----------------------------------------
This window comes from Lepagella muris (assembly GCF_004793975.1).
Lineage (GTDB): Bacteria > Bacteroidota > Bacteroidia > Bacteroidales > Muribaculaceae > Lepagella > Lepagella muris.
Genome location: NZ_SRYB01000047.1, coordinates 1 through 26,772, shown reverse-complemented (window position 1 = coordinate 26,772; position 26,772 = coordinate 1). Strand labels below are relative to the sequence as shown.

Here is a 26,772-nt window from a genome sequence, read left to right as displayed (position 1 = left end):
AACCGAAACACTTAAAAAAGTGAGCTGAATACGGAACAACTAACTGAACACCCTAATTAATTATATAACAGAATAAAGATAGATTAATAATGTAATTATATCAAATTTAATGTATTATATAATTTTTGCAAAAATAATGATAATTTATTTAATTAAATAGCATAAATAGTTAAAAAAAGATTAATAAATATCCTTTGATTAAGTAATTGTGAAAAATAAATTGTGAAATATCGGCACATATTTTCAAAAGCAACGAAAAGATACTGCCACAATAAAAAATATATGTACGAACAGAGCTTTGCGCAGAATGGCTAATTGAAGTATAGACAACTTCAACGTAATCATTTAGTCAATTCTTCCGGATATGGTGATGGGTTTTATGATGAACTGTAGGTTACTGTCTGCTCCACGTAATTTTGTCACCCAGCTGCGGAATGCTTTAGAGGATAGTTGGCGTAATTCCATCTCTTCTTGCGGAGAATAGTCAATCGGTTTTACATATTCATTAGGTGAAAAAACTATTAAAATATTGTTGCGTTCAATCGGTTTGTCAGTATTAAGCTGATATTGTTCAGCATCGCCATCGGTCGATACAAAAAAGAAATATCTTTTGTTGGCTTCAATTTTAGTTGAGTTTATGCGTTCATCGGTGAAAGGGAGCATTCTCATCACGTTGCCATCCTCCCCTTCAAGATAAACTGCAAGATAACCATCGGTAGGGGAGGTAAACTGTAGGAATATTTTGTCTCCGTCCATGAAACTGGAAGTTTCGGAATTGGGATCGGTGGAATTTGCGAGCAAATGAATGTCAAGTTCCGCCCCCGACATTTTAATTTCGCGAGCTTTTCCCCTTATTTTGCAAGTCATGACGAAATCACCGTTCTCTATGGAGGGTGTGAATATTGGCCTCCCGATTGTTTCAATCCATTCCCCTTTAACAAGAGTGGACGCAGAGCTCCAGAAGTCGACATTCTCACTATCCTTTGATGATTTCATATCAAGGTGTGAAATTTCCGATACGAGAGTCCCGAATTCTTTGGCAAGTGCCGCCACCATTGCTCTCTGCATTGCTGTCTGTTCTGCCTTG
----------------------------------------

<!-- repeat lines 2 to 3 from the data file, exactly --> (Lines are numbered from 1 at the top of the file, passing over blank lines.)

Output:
Lineage (GTDB): Bacteria > Bacteroidota > Bacteroidia > Bacteroidales > Muribaculaceae > Lepagella > Lepagella muris.
Genome location: NZ_SRYB01000047.1, coordinates 1 through 26,772, shown reverse-complemented (window position 1 = coordinate 26,772; position 26,772 = coordinate 1). Strand labels below are relative to the sequence as shown.